Osprey Diary at Loch of the Lowes – Week 8

Volunteers, staff and visitors alike at Loch of the Lowes have been on tenterhooks this week as we waited for the first signs of egg-hatching on our resident ospreys’ nest. Finally, as the week draws to a close, our patience has been rewarded and we started to catch a glimpse of some very exciting egg action… stay tuned to the end of the blog and see what all the fuss is about.

It was a busy start to the week for our pair of breeding ospreys LM12 (male) and NC0 (female) and while we’ve been struggling to take our eyes off the nest, we’ve been able to witness some interesting events in and around the incubating couple.

LM12 has been serving up a large variety of fish this week, keeping both the fish enthusiasts and his partner NC0 happy. Perch, rainbow trout and even a grayling has been on the Lowes’ nest menu this week!

NC0 holds a perch in her beak just after LM12 delivers it to the nest.
NC0 with a recently delivered perch from LM12 © Scottish Wildlife Trust

The male picked up his fishing rate considerably compared to the previous week and we observed a total of nine fish brought into the nest by Thursday morning. The week before, NC0 had received five fish suppers from her mate. It’s likely that a combination of slightly warmer and calmer weather and the preparation for the chicks’ arrival has led to LM12 increasing his fishing activity.

However, the tricky part this week doesn’t seem to be LM12 catching the fish, but rather the pair struggling to keep their talons around the slippery servings. A frustrating but comical moment was captured on the webcam when NC0 excitedly flew off with a fish brought in by her mate, only for the loud ‘thud’ of a fish hitting the forest floor to be a heard a second later.

The pair also had us giggling when we witnessed an awkward LM12 stepping directly on his female companion’s head as he attempted to shuffle around the nest.

Wednesday was a day that left us feeling star-struck, as we had a visit from celebrity osprey ‘Rothiemurchus,’ a male osprey with the blue/white ring ‘AE’. This VIP (Very Important Pandion haliaetus – that’s one for all of you osprey nerds out there) has played a special role in providing insight into the amazing migrations taken by these birds, having been fitted with a satellite tag as a juvenile. He is a recurring star on the Loch of the Lowes Webcam, having also made a cameo appearance last year, which you can read about here. This time around he seemed keen to have his major film role, standing in front of the camera on the nest for a whole seven minutes! He returned a few hours later but was quickly chased off by a defensive LM12.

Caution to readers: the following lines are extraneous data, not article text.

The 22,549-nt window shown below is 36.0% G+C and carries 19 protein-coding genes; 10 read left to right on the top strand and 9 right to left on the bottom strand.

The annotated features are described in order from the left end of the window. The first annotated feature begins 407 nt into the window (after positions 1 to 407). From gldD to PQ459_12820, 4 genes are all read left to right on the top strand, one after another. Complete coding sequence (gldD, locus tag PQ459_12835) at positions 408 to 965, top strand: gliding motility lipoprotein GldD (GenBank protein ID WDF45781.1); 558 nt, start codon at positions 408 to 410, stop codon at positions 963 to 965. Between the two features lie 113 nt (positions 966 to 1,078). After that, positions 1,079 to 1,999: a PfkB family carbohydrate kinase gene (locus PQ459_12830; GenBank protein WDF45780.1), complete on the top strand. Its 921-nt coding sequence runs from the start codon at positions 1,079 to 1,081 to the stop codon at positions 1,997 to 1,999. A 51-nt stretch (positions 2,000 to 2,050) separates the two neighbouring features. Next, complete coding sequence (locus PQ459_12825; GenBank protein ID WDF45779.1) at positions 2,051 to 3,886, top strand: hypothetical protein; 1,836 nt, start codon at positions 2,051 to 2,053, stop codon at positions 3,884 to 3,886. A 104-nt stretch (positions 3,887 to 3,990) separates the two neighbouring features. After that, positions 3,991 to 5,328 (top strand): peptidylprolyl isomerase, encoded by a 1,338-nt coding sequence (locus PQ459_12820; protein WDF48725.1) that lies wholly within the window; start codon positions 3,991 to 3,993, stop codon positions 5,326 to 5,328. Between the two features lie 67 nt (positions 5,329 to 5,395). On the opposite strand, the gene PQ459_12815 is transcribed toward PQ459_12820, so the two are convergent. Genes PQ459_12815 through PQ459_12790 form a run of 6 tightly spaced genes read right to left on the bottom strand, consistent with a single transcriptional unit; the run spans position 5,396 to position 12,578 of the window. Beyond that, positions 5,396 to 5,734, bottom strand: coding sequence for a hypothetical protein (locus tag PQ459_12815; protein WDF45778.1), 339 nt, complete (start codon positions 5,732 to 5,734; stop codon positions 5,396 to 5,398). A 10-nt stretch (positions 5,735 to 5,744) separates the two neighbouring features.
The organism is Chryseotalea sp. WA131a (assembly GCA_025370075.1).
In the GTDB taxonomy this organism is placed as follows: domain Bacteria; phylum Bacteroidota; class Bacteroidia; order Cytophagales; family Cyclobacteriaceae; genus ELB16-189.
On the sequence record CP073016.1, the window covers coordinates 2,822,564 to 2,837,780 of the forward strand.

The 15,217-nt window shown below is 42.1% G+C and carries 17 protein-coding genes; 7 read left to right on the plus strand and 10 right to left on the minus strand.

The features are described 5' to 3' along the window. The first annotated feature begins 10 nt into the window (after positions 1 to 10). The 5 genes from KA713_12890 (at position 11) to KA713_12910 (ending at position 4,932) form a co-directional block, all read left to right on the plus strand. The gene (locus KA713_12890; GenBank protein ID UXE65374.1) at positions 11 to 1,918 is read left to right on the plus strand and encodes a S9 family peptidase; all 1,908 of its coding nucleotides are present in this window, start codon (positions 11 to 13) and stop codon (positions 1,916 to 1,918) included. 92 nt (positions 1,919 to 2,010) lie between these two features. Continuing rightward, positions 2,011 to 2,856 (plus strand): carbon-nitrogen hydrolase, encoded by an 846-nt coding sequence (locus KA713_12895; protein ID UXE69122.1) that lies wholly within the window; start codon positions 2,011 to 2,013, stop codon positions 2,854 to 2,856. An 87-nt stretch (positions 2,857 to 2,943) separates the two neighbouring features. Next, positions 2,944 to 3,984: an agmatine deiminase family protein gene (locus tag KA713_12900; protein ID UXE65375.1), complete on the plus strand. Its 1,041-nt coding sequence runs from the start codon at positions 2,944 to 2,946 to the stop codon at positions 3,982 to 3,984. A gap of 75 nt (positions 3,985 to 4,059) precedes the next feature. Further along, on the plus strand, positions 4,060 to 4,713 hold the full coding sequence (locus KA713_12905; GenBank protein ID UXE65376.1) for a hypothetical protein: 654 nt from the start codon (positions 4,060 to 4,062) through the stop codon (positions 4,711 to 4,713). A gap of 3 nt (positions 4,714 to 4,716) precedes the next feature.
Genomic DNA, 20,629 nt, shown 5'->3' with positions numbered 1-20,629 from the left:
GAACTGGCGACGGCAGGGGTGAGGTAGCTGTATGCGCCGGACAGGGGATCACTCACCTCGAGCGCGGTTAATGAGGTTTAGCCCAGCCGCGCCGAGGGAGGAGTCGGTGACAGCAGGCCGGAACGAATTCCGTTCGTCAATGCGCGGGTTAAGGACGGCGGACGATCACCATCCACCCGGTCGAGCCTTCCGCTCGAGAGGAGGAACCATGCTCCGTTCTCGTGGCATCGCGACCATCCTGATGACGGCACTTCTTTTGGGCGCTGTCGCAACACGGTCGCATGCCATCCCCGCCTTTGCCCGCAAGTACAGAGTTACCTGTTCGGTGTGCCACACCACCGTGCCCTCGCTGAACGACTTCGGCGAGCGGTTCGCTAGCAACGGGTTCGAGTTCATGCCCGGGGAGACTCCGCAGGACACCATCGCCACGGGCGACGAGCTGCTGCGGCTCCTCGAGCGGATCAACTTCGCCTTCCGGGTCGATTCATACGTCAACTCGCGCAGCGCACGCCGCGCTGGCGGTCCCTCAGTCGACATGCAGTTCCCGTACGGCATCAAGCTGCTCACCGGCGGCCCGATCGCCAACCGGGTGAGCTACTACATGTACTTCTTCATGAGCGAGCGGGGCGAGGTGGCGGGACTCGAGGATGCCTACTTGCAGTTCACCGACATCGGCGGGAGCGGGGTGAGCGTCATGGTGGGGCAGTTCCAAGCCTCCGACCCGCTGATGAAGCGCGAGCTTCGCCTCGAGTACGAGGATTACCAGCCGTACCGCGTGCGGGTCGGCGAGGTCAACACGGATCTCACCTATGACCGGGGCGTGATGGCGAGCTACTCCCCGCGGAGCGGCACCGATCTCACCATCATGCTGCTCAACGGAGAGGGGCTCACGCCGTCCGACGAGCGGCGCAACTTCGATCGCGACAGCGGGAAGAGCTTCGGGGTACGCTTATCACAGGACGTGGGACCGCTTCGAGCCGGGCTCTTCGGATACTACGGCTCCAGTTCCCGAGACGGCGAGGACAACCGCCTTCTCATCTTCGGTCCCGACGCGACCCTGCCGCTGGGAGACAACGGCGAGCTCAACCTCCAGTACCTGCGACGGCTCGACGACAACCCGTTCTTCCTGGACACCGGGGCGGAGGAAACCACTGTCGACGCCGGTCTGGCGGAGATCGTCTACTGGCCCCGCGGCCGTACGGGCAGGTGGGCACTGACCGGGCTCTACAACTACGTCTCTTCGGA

After a busy first half of the week, things seemed to be quietening down on the nest, with only a few intruding ospreys flying over and another fish brought in by LM12 (which NC0 managed to hold onto this time). This was until a faint cheeping sound was picked up by the webcam microphone on Friday afternoon…

And so the un-hatched chick was letting us know that they were on their way out of their shell-tered home, and sure enough, around an hour later, a tiny hole (or pip) on one of the eggs appeared. This pip was on one side of the darkest egg showing where the chick inside had broken through using its egg tooth, a specialist lump on its beak. With hatching now imminent, we are all keeping our eyes peeled for that first glimpse of chick number one.

NC0 stands over her three eggs with a small hole visible in one.
Egg ‘pip’ © Scottish Wildlife Trust

Make sure you stay tuned to the live webcam to follow the hatching and keep up to date with the daily lives of the ospreys by following us on Twitter or Facebook for regular updates.

India Thomas and Anna Welch
Species Protection Officers

The Trust’s Osprey Protection Programme at Loch of the Lowes is supported by players of People’s Postcode Lottery.

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Volunteers, staff and visitors alike at Loch of the Lowes have been on tenterhooks this week as we waited for the first signs of egg-hatching on our resident ospreys’ nest. …

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